Spaces that work

The Wolfson Foundation has updated its grants programme, making it easier to access funding for cutting-edge facilities, discovers Jane Hughes

With advances in science, design and technology moving at a rapid pace, it can be demoralising for teachers and pupils to be working with outdated equipment, in classrooms that were often built decades ago. Recognising this dilemma, the Wolfson Foundation – one of the UK’s largest grant-making charities – has simplified and revamped its £2.5million school grants programme to encourage more high-achieving state secondary schools to apply for funding to transform teaching environments.

‘We know that schools are pressed for cash, and we recognise that finding match funding is increasingly difficult for them,’ says the Wolfson Foundation’s chief executive Paul Ramsbottom. ‘That’s why we want to make our application process more accessible and straightforward.

‘We have also reframed our programme descriptions so that the focus is clearly on supporting excellence in parts of the secondary curriculum that require specialist laboratories and technical equipment. However fantastic the teaching, subjects such as science, computer science, DT, music, languages and performing arts need specialist kit to deliver a modern curriculum. We are committed to ensuring that more pupils have what they need to fulfil their future aspirations, and that teachers are enthused to deliver inspirational lessons.’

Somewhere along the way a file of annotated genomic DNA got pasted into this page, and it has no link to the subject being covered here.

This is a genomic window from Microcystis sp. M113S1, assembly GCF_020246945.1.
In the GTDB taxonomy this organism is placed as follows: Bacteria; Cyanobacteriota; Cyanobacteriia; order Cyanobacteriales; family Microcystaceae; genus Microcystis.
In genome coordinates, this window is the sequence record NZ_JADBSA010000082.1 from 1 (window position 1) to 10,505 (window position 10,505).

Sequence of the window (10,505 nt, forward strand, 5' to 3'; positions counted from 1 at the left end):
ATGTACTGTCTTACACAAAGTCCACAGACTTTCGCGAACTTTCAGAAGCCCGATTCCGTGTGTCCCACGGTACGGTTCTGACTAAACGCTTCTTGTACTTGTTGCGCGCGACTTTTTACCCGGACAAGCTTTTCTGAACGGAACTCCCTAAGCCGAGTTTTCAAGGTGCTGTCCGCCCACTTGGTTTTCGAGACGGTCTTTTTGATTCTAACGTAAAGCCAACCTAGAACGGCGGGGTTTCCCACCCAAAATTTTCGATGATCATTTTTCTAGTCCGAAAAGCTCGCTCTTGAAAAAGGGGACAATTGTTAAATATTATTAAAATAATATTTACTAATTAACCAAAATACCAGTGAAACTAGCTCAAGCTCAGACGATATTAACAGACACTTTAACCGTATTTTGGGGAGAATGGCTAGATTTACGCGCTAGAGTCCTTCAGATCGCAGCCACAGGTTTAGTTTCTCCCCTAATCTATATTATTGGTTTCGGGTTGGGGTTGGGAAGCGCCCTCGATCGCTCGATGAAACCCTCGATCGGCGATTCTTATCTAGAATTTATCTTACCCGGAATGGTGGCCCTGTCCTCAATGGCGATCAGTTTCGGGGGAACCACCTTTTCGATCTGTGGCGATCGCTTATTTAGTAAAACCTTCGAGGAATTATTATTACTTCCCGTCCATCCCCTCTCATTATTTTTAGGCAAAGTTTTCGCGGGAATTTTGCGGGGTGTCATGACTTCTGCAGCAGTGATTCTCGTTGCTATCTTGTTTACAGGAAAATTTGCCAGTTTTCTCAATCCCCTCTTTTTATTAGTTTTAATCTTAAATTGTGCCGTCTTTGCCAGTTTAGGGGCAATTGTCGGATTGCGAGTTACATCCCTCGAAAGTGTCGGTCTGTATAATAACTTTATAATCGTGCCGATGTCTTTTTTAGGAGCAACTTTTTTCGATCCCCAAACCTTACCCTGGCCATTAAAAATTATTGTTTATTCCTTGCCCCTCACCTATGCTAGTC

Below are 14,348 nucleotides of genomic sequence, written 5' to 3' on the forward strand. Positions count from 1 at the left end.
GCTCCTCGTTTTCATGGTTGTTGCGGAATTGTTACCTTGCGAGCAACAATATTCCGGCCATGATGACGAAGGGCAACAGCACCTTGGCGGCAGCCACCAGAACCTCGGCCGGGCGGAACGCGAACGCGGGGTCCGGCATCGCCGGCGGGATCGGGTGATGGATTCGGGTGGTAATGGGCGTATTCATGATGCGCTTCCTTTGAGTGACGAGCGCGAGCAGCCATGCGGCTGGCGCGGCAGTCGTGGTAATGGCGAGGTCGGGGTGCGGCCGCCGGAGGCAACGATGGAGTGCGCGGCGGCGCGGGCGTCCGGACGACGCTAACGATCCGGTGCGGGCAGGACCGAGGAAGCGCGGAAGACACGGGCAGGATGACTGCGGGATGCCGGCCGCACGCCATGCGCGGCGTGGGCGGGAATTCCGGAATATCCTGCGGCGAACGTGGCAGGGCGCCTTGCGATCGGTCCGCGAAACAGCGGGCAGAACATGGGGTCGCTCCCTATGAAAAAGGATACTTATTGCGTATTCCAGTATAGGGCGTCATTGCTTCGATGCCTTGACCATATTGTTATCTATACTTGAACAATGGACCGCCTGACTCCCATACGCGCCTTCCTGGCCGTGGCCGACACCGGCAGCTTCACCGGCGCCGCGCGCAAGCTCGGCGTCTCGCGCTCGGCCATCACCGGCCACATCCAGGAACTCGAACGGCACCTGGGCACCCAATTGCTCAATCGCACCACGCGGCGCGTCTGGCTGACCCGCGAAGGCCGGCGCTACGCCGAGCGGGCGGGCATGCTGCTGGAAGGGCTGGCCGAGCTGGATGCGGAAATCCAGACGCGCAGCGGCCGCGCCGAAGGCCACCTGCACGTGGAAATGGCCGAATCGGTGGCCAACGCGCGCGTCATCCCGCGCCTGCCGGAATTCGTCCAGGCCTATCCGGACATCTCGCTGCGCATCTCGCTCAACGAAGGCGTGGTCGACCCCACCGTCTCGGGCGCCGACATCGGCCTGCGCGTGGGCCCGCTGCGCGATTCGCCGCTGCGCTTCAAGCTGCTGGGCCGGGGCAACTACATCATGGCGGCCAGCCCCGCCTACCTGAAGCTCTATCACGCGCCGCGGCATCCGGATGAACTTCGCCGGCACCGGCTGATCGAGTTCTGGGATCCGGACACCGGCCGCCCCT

The Wolfson Foundation will be awarding grants of up to £50,000 for equipment and £100,000 for building projects to both schools and sixth-form colleges. The requirement for schools to have match funding in place has been dropped (though this is still preferable). Instead, the hope is that schools awarded grants will use it as leverage to gain additional funding. ‘Many fields – ranging from pharmacy to engineering – rely on a constant stream of confident, highly qualified people,’ says Paul Ramsbottom. ‘If we can’t inspire pupils at school, that stream of people won’t materialise. And this is seen within the teaching itself – it is becoming increasingly difficult to recruit physics teachers, for example.’

The most compelling proposals, he suggests, will consider how facilities will be used both during and outside of lessons, perhaps for after-school clubs. Individual schools might also explore how they could share learning resources with other schools – an idea that’s particularly suited to multi-academy trusts.  

Founded in 1955 by trustees Sir Isaac Wolfson and his wife and son (initially with assets from Great Universal Stores) the Wolfson Foundation funds projects nationwide. As well as its work with schools, the foundation awards grants in the fields of science and medicine, health and disability, and the arts and humanities.

How to apply

  • There is a two-stage application process. Schools are selected on the strength of their proposal, together with a combination of indicators (student progress, school context, evidence of good leadership, inspection reports) that demonstrate they are performing well but need help.
  • Stage one involves completing an online form. Schools that pass this stage have a high chance of getting funding. Stage two is an assessment by a peer review panel, advised by assessors who may also carry out school visits.
  • Application windows open twice a year. The next one runs from 1 December 2019 to 10 January 2020. For more information, go to

Grants in action

£50,000 towards new science laboratories